I said yesterday that the SEC's weirdly lazy "go ahead and advertise your private placement as broadly as you want" rulemaking felt a little like the SEC saying "okay, Congress, you want lots of fraud, here you go, enjoy your fraud." I mean, yeah, read it in conjunction with this report: the combination of (1) "accredited investor" being a pretty mass-affluent designation (and sellers only needing to make "reasonable efforts" even to verify that), (2) the mass-affluent being totally incapable of reading two paragraphs of fee disclosure, and (3) ADS ON BLIMPS will mean so much joyous, joyous fraud. My guess is Mary Schapiro is sharpening her I-told-you-so stick or, even better, plotting her move to the shadiest bits of the private sector. You could imagine her running a fund-of-funds, no?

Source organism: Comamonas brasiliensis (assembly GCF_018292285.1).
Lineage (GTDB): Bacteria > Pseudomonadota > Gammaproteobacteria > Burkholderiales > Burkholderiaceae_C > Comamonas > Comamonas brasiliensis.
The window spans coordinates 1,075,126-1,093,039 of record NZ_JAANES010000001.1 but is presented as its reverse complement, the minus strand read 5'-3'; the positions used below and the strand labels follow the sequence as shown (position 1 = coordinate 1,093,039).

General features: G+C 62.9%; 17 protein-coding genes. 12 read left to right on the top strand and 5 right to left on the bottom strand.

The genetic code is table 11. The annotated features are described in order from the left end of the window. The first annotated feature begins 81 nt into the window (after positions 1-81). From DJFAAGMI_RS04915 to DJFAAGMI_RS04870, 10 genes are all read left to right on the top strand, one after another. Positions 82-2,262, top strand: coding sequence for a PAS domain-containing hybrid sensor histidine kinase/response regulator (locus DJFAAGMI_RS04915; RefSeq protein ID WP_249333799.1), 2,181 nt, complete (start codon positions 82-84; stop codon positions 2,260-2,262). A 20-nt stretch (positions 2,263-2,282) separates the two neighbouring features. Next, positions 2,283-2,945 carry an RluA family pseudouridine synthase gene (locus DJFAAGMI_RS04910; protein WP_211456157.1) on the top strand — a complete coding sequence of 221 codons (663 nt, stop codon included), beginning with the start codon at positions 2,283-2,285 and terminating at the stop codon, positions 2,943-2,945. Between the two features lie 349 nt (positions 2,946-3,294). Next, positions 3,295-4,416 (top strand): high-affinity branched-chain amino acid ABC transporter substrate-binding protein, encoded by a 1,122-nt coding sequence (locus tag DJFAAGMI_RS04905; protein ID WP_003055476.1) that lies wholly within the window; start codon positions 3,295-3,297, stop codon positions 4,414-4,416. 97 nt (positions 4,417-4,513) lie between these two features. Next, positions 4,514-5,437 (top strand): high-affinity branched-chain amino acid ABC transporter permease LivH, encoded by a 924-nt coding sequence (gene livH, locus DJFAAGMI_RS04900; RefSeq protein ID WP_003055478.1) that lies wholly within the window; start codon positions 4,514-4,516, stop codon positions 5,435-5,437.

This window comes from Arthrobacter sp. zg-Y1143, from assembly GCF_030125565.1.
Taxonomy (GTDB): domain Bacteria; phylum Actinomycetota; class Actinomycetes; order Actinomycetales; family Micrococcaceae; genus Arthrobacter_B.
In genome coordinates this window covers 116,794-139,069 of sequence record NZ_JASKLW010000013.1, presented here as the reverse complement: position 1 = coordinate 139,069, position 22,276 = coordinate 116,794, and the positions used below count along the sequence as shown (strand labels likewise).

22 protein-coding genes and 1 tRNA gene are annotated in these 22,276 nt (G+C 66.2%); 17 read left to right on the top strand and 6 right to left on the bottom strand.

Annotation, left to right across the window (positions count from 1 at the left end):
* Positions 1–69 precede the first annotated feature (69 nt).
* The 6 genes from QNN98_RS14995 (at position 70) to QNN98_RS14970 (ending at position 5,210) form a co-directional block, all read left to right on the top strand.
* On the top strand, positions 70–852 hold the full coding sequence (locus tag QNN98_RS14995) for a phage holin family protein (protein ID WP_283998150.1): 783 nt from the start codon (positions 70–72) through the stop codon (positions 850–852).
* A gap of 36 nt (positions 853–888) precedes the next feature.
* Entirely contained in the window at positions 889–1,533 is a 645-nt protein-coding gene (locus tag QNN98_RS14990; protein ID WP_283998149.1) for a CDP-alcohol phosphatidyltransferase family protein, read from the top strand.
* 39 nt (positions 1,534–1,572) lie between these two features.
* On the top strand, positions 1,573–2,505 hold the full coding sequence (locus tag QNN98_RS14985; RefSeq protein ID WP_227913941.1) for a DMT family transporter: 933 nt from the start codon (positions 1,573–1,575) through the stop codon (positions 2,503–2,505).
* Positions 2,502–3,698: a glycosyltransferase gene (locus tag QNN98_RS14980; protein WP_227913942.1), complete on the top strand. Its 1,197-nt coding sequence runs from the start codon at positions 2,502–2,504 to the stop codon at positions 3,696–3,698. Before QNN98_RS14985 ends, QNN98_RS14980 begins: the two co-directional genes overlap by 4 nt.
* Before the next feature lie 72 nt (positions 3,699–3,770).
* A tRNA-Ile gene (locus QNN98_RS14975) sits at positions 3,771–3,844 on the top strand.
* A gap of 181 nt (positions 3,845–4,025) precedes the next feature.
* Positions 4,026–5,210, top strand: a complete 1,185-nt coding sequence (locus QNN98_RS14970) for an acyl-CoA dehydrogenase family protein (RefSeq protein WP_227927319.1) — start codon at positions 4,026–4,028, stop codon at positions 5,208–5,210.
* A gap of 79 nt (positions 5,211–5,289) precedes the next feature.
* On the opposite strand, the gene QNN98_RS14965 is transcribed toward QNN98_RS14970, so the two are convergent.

More generally one reaction I have to a lot of recent financial industry scandals is to just feel a vague sense of sympathy for everyone based on the asymmetry of worldview that the two sides bring to a transaction. When Goldman Sachs sells the City of Oakland a forward-starting Libor swap, they think - to a pretty high degree of certainty - that they're hiding the ball on something. Some day count convention is tweaked in some non-market way to make Goldman an extra basis point of profit, and after the deal signs they all high-five each other and say "boy I'm glad the assistant city treasurer didn't catch that nonstandard day-count convention that we buried in the document." But they don't think that the assistant treasurer who swapped his bonds to fixed would be surprised when rates went down and he had to keep paying the same amount. That's like - that's just what a swap is, man. That part was clear and disclosed and out in the open in a really easy-to-understand way, probably with charts and graphs, to distract from the day count.